During a recession the FED applies expansionary monetary policies while during high inflation periods it contracts the money supply which respectively lowers and raises interests rates.

Given that someone is willing to pay a fixed interest on their loan are they more likely to get it during the recession or during the high inflation period?

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    $\begingroup$ Are you assuming that this someone's income source/return on investment is completely immune to whether there is recession or not? And if so, it is verifiable by the banker? If yes to both (a very unlikely hypothetical scenario), then whether s/he can borrow will be hardly dependent of state of economy. From bank's point of view this is a risk free investment. In periods of boom, the opportunity cost for lending to this individual may increase for bank but lending and investments have this difference, that rarely, banks evaluate 'opportunity cost' in lending (as opposed to in investment). $\endgroup$ – Dayne Jan 22 at 15:25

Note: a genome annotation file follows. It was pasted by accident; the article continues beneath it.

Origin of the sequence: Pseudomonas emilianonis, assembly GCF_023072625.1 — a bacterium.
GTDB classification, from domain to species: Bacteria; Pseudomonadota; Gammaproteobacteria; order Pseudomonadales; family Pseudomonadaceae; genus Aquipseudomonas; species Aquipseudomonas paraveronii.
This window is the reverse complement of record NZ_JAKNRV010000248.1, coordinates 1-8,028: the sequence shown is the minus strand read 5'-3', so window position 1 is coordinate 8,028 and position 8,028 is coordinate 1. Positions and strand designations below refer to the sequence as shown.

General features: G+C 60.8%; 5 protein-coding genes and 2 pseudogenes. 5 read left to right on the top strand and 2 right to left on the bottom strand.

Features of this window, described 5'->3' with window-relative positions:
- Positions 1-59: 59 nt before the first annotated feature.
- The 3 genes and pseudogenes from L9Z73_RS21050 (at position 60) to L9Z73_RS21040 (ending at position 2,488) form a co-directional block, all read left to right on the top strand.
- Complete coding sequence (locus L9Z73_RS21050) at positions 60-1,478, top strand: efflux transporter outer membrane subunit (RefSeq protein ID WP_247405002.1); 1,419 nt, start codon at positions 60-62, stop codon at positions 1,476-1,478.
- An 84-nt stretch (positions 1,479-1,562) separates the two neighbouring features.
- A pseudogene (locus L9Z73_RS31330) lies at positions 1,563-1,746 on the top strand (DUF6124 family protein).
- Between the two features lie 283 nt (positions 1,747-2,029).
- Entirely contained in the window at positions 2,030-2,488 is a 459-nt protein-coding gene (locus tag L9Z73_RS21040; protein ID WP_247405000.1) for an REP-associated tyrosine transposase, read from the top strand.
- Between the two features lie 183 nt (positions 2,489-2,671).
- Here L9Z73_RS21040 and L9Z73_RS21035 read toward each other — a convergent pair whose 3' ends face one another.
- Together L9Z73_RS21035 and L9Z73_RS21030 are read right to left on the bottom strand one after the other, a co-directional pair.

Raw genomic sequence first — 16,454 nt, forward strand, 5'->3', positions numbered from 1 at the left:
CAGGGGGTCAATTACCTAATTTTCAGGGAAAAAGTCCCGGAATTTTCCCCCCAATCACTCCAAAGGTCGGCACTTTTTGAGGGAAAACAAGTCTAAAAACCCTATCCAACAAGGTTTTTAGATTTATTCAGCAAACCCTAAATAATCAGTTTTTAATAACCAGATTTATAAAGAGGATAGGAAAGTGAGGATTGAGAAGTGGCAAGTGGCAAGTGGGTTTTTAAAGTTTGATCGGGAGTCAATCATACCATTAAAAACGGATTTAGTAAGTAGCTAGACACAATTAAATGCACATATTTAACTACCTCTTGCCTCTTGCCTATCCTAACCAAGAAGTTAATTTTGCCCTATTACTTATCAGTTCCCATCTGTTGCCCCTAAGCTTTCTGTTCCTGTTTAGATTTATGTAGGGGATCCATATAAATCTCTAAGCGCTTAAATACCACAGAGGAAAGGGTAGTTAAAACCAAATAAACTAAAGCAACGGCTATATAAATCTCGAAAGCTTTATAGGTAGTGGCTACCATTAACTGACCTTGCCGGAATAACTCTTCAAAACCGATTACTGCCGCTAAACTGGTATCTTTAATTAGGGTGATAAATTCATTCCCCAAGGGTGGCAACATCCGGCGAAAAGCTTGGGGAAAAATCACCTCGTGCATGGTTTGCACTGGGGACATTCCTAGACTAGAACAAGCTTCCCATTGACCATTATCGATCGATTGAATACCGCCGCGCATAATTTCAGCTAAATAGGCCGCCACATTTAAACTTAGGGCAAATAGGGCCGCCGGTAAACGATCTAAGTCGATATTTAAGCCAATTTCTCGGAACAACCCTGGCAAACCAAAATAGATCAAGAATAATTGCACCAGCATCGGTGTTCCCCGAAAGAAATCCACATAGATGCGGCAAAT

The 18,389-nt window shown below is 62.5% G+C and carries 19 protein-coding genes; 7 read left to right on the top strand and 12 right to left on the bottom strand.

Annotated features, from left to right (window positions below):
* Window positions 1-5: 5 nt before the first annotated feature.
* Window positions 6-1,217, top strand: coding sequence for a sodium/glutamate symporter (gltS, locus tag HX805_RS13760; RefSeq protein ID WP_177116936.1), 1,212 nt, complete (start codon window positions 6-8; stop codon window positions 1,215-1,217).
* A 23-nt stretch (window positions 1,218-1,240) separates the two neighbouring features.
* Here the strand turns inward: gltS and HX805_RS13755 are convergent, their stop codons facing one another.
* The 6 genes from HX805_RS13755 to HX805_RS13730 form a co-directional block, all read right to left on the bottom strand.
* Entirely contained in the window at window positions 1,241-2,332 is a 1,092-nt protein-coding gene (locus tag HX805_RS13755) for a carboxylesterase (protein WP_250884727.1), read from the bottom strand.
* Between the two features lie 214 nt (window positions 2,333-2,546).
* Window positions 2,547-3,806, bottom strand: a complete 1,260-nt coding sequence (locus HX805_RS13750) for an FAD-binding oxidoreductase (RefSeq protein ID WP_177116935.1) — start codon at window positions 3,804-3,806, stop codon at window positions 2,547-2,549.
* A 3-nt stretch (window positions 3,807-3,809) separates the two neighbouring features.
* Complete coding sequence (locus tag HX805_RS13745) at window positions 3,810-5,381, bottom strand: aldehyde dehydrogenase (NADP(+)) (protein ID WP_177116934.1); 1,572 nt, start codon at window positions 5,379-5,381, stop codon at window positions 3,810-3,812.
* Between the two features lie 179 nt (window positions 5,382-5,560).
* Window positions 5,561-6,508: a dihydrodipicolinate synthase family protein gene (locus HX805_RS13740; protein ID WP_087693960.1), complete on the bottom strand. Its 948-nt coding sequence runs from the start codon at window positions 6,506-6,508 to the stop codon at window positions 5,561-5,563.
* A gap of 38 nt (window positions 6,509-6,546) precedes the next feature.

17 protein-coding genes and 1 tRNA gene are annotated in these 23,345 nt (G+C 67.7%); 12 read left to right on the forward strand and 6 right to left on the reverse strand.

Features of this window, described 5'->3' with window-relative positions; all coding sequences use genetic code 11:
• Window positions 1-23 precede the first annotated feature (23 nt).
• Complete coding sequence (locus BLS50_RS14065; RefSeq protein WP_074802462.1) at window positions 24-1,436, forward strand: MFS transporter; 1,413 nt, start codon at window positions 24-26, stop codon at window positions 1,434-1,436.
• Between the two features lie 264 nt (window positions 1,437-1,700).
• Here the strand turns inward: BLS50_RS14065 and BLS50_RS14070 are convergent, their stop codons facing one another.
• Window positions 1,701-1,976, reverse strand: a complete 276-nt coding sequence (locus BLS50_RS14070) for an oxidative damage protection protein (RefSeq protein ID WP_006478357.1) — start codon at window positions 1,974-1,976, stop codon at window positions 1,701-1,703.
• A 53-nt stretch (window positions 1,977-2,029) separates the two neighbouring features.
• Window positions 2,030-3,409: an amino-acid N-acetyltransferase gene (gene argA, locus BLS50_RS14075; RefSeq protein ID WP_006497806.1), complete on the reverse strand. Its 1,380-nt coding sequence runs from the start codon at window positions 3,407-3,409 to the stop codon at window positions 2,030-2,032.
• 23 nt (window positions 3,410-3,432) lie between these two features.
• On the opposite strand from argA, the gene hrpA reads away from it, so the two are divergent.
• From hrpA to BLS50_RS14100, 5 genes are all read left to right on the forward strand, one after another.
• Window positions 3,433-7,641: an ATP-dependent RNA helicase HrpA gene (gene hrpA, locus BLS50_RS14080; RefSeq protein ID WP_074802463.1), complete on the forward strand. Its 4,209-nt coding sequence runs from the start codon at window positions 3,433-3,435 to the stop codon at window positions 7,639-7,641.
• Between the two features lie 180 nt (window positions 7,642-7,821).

• $\begingroup$ It can vary by recession: in 2008 some credit markets came close to freezing while in 2020 funds were more easily available $\endgroup$ – Henry Jan 23 at 0:23

The question wording is somewhat vague, so I am interpreting it as follows: assuming an entity wants to borrow at some fixed interest rate, is it more likely to be able to do so in a recession or in a high inflation period?

The following factors matter.

  • The willingness of lenders to lend depends up on the state of the cycle. As noted by Henry in a comment, lenders were largely unwilling to extend new loans during the Financial Crisis of 2008. Since defaults generally rise in recessions, lending generally tightens up even under less extreme conditions.
  • The risk-free curve generally falls in a recession (for countries that control their currency, like the United States). This would make it easier to get a loan versus a fixed rate. However, credit spreads tend to widen (due to greater default risk), so depending on the credit quality of the borrower, the borrowing rate might go up.
  • Risk-free rates tend to rise in an inflationary period, which might partially be offset by tighter credit spreads.

These factors pull in different directions, so there is not enough information to answer the question as stated.


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